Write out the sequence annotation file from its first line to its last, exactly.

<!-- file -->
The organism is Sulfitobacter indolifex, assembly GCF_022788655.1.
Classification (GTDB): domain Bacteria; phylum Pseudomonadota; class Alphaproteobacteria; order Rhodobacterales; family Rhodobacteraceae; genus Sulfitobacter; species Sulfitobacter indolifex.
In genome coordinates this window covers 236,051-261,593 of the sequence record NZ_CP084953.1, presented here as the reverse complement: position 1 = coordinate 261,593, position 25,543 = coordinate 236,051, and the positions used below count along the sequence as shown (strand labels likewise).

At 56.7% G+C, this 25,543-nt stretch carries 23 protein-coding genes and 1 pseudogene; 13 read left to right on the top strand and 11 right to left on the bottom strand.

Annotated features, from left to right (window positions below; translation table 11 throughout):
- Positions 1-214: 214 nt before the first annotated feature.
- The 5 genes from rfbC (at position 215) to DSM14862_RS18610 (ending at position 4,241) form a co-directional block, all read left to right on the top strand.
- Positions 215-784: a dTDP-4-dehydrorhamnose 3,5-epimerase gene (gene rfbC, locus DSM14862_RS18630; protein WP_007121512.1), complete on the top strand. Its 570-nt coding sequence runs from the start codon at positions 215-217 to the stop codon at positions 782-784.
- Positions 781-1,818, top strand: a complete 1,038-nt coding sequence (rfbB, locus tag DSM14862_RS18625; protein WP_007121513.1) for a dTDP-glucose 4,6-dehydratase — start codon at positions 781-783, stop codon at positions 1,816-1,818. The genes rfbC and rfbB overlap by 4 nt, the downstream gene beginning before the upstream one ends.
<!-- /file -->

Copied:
The organism is Sulfitobacter indolifex, assembly GCF_022788655.1.
Classification (GTDB): domain Bacteria; phylum Pseudomonadota; class Alphaproteobacteria; order Rhodobacterales; family Rhodobacteraceae; genus Sulfitobacter; species Sulfitobacter indolifex.
In genome coordinates this window covers 236,051-261,593 of the sequence record NZ_CP084953.1, presented here as the reverse complement: position 1 = coordinate 261,593, position 25,543 = coordinate 236,051, and the positions used below count along the sequence as shown (strand labels likewise).

At 56.7% G+C, this 25,543-nt stretch carries 23 protein-coding genes and 1 pseudogene; 13 read left to right on the top strand and 11 right to left on the bottom strand.

Annotated features, from left to right (window positions below; translation table 11 throughout):
- Positions 1-214: 214 nt before the first annotated feature.
- The 5 genes from rfbC (at position 215) to DSM14862_RS18610 (ending at position 4,241) form a co-directional block, all read left to right on the top strand.
- Positions 215-784: a dTDP-4-dehydrorhamnose 3,5-epimerase gene (gene rfbC, locus DSM14862_RS18630; protein WP_007121512.1), complete on the top strand. Its 570-nt coding sequence runs from the start codon at positions 215-217 to the stop codon at positions 782-784.
- Positions 781-1,818, top strand: a complete 1,038-nt coding sequence (rfbB, locus tag DSM14862_RS18625; protein WP_007121513.1) for a dTDP-glucose 4,6-dehydratase — start codon at positions 781-783, stop codon at positions 1,816-1,818. The genes rfbC and rfbB overlap by 4 nt, the downstream gene beginning before the upstream one ends.